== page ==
Author: Mike Nardine
From 1985 until 2001 only government agencies could use the TLD extension Dot US for domain names. In 2002 NeuStar Inc. became the administrator with a contract under the US Department of Commerce and the privilege of Dot registration was extended to the following entities:
- American Citizens
- Residents of the United States
- Businesses incorporated in the United States
- Foreign organizations with a bona fide presence in America (charities, etc.)
And to my surprise, after a short search on the web I found evidence to indicate that the restrictions were actually enforced.
NeuStar and other registrars advertise the ownership of domains with the Dot Us extension as a sign of patriotism and pride in the USA, much the same as ownership of the extension ".In" is said to show your pride in India and its place in the modern world. Whatever you might think of this advertising ploy, patriotism and pride of place do sell in this world of ours and gives the Dot Us extension a real chance of growth.
Beside exclusivity there are a few other things you might want to know about the Dot Us TLD extension. For one thing, if the website "dot.us" is correct, you can't take it private. I was unable to discover the reason for this, but I am inclined to think it may have something to do with the very restrictions that make the extension exclusive; it would be difficult if not impossible to discover restriction violators if the extension could be taken private in Whois.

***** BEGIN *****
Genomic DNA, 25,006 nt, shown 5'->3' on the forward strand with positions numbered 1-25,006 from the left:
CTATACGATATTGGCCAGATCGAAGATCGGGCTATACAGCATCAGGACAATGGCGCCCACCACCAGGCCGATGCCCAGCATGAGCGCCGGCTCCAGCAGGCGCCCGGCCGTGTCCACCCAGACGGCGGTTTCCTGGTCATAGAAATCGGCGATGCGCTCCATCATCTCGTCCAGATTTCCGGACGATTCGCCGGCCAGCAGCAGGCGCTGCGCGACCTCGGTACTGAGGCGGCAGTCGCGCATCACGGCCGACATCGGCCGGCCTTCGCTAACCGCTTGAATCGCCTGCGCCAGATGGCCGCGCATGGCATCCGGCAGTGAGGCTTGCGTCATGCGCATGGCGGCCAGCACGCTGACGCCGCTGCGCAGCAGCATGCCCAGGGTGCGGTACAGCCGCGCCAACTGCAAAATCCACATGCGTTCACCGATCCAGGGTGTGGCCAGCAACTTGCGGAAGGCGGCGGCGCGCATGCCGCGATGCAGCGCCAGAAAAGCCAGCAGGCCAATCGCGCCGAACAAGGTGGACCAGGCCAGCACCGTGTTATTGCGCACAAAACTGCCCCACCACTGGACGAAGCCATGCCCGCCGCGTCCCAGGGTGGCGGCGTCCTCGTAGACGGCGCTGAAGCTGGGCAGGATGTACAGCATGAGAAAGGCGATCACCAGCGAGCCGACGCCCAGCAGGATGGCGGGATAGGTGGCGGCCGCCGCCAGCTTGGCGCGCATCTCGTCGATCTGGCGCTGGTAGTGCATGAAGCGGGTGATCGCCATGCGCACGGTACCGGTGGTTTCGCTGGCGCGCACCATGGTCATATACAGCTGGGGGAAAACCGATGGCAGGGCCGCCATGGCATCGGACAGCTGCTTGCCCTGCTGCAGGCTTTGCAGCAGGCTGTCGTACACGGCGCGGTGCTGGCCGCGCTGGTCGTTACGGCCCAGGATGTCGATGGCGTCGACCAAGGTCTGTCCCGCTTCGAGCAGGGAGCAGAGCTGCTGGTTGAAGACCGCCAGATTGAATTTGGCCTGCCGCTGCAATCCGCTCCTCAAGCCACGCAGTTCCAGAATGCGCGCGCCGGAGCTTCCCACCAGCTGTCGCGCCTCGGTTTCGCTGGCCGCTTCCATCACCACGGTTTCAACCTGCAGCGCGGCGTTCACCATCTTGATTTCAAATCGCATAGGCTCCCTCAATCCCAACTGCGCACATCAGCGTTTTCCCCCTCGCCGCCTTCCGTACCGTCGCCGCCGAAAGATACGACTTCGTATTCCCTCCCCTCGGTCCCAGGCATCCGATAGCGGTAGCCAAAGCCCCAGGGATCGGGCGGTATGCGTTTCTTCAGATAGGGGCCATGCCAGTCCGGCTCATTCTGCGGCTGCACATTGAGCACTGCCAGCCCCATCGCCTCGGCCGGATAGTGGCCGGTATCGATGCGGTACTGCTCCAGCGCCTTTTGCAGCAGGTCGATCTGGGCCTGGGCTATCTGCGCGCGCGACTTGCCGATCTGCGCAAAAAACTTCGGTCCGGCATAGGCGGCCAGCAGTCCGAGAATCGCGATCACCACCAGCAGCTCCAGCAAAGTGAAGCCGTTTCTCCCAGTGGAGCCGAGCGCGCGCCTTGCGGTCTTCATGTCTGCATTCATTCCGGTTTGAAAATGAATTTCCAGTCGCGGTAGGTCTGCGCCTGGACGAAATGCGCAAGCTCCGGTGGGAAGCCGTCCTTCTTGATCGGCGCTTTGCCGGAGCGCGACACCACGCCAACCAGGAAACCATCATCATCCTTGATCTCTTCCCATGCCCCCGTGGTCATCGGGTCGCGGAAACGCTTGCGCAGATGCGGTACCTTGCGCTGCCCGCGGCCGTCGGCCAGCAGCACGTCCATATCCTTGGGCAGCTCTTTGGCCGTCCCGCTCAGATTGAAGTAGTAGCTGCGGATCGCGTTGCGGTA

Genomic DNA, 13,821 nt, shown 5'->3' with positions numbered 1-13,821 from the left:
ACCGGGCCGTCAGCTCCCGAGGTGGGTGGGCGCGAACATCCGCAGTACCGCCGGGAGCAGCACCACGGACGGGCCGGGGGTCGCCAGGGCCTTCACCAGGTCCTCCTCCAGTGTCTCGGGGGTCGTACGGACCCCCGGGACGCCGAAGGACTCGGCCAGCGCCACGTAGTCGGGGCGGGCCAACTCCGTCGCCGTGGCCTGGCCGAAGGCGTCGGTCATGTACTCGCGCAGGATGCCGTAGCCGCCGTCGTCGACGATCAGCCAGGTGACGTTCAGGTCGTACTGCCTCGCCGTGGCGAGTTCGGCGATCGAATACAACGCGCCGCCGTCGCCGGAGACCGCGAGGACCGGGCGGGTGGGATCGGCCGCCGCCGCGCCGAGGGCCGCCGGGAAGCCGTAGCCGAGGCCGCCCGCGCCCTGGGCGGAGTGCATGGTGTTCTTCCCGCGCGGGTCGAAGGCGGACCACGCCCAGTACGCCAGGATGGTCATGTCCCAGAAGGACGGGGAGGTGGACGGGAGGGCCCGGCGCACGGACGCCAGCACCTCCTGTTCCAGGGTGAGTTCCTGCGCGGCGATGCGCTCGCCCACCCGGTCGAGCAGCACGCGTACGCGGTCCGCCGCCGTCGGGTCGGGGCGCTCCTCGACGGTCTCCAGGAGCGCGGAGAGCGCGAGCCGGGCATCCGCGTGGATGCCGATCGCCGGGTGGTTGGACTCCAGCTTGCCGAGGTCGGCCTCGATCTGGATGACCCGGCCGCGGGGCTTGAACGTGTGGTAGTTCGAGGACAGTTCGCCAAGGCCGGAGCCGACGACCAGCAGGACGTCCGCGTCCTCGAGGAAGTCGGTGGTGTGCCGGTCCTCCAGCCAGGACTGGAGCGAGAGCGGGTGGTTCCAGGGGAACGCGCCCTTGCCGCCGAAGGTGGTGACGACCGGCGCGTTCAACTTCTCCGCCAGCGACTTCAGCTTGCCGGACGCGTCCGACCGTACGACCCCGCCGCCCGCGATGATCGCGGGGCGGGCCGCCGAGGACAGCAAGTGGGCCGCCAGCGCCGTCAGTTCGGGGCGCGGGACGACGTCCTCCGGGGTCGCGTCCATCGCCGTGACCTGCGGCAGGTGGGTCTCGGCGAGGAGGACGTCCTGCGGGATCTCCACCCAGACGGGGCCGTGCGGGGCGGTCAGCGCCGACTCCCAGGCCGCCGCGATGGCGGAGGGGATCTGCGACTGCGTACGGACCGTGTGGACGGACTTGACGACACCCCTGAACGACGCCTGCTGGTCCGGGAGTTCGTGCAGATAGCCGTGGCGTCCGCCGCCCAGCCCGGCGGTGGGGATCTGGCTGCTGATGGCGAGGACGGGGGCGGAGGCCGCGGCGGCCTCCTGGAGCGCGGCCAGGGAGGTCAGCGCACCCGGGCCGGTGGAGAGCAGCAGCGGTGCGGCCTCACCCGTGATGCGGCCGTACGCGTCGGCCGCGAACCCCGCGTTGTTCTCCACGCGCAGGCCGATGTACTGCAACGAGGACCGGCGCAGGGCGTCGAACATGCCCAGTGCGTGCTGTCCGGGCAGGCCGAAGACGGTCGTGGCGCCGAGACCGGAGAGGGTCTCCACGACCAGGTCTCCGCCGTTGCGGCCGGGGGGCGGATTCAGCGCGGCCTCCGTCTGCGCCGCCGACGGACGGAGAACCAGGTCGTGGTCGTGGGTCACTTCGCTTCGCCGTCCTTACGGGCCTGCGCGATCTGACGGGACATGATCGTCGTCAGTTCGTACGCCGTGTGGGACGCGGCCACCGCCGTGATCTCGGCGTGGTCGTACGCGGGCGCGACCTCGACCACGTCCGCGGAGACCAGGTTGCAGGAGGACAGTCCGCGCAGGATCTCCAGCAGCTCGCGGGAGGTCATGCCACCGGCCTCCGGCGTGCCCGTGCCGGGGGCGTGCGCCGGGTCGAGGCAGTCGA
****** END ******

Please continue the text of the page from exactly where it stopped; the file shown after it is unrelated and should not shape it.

For another--and this is a great idea--the Dot Us administrators have created a directory that displays Dot Us domains by area code and invites all Dot Us domain owners to participate. You type in a area code like 55123 with a.Us extension and are taken to the lists.
I couldn't find a similar directory for.Com or.Net or.Org; such a directory could be a valuable source of advertising for any participating businesses if the idea catches on. Actually, it wasn't the exclusivity that originally interested me in Dot Us. Leafing through the net I came across an ad for the extension I found amusing: a young woman is shown boasting that instead of getting stuck with the domain name "TheLastAvailableName.Com" she was able to get "TheNameSheWanted.Us." (I didn't have the heart to tell her "TheLastAvailableName.Com" was taken too). That said, Dot Us does have far more choice names available than.Com. You might want to think about Dot Us registration to defend your Internet turf or even for your actual business address--only if you're a patriotic American, of course.
Read more: http://bit.ly/egrvxi